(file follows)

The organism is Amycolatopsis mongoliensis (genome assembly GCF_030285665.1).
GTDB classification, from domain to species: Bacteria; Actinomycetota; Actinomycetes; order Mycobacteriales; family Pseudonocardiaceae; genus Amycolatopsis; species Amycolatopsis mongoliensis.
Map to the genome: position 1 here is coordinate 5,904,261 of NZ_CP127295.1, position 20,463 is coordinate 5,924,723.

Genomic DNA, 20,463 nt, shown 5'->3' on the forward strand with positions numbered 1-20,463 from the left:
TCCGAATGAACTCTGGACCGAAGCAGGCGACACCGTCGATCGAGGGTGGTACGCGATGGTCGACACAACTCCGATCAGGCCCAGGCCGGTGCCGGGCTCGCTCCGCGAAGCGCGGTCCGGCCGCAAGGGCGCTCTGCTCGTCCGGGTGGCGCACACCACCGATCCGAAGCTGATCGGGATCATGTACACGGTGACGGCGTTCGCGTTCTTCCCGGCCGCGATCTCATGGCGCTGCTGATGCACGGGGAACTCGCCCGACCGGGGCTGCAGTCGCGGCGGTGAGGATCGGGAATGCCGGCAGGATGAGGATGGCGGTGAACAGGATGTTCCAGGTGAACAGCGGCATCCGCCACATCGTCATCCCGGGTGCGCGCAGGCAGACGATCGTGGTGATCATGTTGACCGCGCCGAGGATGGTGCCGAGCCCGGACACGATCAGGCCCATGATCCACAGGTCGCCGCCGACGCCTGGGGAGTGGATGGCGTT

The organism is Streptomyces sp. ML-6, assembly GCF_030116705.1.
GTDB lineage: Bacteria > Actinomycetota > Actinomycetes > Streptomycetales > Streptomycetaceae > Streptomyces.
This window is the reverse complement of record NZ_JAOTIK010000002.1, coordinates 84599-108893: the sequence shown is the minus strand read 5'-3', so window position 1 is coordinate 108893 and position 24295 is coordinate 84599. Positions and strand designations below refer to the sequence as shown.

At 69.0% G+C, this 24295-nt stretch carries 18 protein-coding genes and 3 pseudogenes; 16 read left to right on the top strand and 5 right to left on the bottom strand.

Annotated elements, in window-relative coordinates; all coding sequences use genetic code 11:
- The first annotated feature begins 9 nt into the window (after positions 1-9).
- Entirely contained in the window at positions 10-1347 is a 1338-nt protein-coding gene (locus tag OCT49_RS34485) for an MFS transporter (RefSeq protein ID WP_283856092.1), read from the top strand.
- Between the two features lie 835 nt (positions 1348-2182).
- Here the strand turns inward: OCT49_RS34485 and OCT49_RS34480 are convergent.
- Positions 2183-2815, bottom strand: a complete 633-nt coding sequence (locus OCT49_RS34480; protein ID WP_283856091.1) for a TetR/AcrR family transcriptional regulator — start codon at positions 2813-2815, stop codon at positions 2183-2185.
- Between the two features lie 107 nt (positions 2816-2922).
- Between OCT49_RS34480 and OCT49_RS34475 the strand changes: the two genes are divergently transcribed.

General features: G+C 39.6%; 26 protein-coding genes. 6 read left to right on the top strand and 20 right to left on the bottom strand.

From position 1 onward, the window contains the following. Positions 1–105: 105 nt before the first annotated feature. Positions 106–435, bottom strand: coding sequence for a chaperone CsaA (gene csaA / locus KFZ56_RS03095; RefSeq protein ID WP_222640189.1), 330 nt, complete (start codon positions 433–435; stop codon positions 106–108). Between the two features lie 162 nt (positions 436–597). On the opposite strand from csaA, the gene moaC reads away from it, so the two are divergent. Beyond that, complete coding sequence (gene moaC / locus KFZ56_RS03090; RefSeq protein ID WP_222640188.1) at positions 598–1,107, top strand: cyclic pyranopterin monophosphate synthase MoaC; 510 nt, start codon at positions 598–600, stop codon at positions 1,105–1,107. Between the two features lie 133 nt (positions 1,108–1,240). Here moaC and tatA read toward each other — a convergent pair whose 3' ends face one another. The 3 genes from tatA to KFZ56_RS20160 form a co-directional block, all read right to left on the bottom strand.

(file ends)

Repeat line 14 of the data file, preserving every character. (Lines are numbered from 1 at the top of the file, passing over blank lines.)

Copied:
- Here the strand turns inward: OCT49_RS34485 and OCT49_RS34480 are convergent.